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Sharon:

I certainly do not want to "hit" you.  However, I must stand by my knowledge
and experience.

My view is that paper is not the way to save electronic records.  900
employees should be enough e-mail to support the investment in some
technology, which is likely to be cheaper than the printing and filing
costs.  And a heck of a lot easier to manage.

It is my observation that many RM professionals are opposed to automatic
approaches because they feel (consciously or not) that they are an attack on
their expertise.  That is not my view: I see automatic systems as ways of
applying and enforcing that expertise, where now it is oft ignored or cannot
reach.  Neither are automatic approaches threats to the human side of our
enterprises, any more than direct dial was to using the telephone.  Just a
tool to deal with a big problem.

Bernard Chester, CDIA+, ICP
Principal Consultant
IMERGE Consulting
7683 SE 27 Street, #316
Mercer Island, WA  98040
office: 206-230-9253 / cell: 206-979-7389
mailto:[log in to unmask]
http://www.imergeconsult.com


-----Original Message-----
From: Records Management Program [mailto:[log in to unmask]] On Behalf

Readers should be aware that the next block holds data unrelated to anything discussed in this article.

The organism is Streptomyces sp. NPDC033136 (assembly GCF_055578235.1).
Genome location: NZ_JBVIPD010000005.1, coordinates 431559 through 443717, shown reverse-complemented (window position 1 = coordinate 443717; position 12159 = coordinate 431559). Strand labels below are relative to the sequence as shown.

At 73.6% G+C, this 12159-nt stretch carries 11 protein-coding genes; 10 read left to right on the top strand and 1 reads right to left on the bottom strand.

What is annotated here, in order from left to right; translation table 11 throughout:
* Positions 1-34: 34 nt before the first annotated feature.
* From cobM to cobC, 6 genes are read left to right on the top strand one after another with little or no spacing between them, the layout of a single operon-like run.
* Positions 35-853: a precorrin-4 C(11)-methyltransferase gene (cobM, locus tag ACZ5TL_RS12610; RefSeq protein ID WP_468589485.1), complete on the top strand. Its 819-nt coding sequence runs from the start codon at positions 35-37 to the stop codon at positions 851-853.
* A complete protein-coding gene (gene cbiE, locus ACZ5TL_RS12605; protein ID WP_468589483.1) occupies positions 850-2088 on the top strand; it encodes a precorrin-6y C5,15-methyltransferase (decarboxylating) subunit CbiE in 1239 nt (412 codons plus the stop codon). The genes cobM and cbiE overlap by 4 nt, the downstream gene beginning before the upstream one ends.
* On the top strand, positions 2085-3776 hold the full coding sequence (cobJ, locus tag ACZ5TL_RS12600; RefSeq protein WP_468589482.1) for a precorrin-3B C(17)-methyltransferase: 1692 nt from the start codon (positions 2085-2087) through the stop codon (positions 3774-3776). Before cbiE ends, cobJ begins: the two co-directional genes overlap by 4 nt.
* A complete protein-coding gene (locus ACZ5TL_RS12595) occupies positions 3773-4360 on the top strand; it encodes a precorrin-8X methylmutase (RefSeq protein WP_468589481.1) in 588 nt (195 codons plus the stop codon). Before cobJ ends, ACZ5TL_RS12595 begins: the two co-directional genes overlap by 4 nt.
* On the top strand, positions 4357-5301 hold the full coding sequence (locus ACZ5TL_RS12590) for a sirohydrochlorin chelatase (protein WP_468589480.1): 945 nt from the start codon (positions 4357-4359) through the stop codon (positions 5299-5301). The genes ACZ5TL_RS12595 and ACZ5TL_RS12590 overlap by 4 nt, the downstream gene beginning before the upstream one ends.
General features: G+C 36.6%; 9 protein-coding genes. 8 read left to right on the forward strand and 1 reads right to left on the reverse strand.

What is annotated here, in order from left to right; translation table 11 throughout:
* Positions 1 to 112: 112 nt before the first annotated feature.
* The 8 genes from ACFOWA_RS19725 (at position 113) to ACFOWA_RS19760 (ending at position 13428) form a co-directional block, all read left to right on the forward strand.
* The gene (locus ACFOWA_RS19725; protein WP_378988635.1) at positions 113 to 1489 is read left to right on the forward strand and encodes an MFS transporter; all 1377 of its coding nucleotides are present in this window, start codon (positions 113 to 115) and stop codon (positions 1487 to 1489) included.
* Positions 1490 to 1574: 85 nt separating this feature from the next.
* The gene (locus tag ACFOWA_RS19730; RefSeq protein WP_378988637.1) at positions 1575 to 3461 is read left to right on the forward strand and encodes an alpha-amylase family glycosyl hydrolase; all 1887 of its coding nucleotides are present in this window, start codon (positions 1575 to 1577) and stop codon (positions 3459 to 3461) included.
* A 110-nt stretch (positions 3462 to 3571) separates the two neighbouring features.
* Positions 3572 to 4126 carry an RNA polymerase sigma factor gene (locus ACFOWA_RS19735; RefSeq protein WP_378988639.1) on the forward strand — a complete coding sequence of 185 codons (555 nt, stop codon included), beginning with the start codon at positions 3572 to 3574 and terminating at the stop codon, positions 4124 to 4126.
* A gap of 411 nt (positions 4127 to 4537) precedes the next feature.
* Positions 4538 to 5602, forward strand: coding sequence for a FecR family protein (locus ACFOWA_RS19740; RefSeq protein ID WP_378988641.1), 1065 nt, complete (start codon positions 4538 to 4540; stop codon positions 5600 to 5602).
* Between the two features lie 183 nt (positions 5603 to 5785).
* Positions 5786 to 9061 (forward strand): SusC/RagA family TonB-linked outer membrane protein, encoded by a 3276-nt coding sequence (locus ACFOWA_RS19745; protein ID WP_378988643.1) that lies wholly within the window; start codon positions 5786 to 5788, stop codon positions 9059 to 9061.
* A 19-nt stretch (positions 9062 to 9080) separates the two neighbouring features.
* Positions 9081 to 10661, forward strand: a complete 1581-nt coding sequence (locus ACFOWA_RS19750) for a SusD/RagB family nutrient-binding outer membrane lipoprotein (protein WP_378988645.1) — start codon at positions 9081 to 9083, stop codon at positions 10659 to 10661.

Of Sharon Blackstock
Sent: Wednesday, September 01, 2004 1:35 PM
To: [log in to unmask]
Subject: Re: So.... About this email thing

>As might be obvious, I generally come down on the side of automatic.

Ditto, on the side of manual =) (Larry)

Thanks, Larry, I thought I was alone and was too much of a chicken to
express such! In smaller organizations such as mine (900 employees), there
is no question that this has to be done manually. We (me, IT, management)
have not done a good job (yet) of training.  Our policy is simple - IT
backups of the email system are for disaster recovery only and are destroyed
after 7 days. Email correspondence that is determined to be record copy (by
the employee) must be printed and filed or saved to a network drive.
Messages in individual inboxes or even in the delete folder stay there until
deleted completely by the user, then the 7 day retention of backups comes
into play.

I have yet to figure out if email correspondence to and from City Council
members who use their individual and personal email accounts (not the City's
system) to correspond with citizens are "public record".  When asked, I tell
them (the councillors) yes, keep your correspondence a year plus current,
like all other correspondence.

OK - hit me, y'all!!!!!!!!!!!

Sharon G. Blackstock, CRM
Central Records Administrator
Lakewood City Clerk's Office
480 South Allison Parkway
Lakewood CO 80226-3127
303-987-7091 (office)
303-987-7088 (fax)
[log in to unmask]
www.lakewood.org

Lakewood's records management objectives: 1) Information is available when
needed; 2) Records of permanent value are preserved; 3) Non-permanent
records are destroyed per approved retention schedules; 4) Discarded paper
is recycled.

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Contact [log in to unmask] for assistance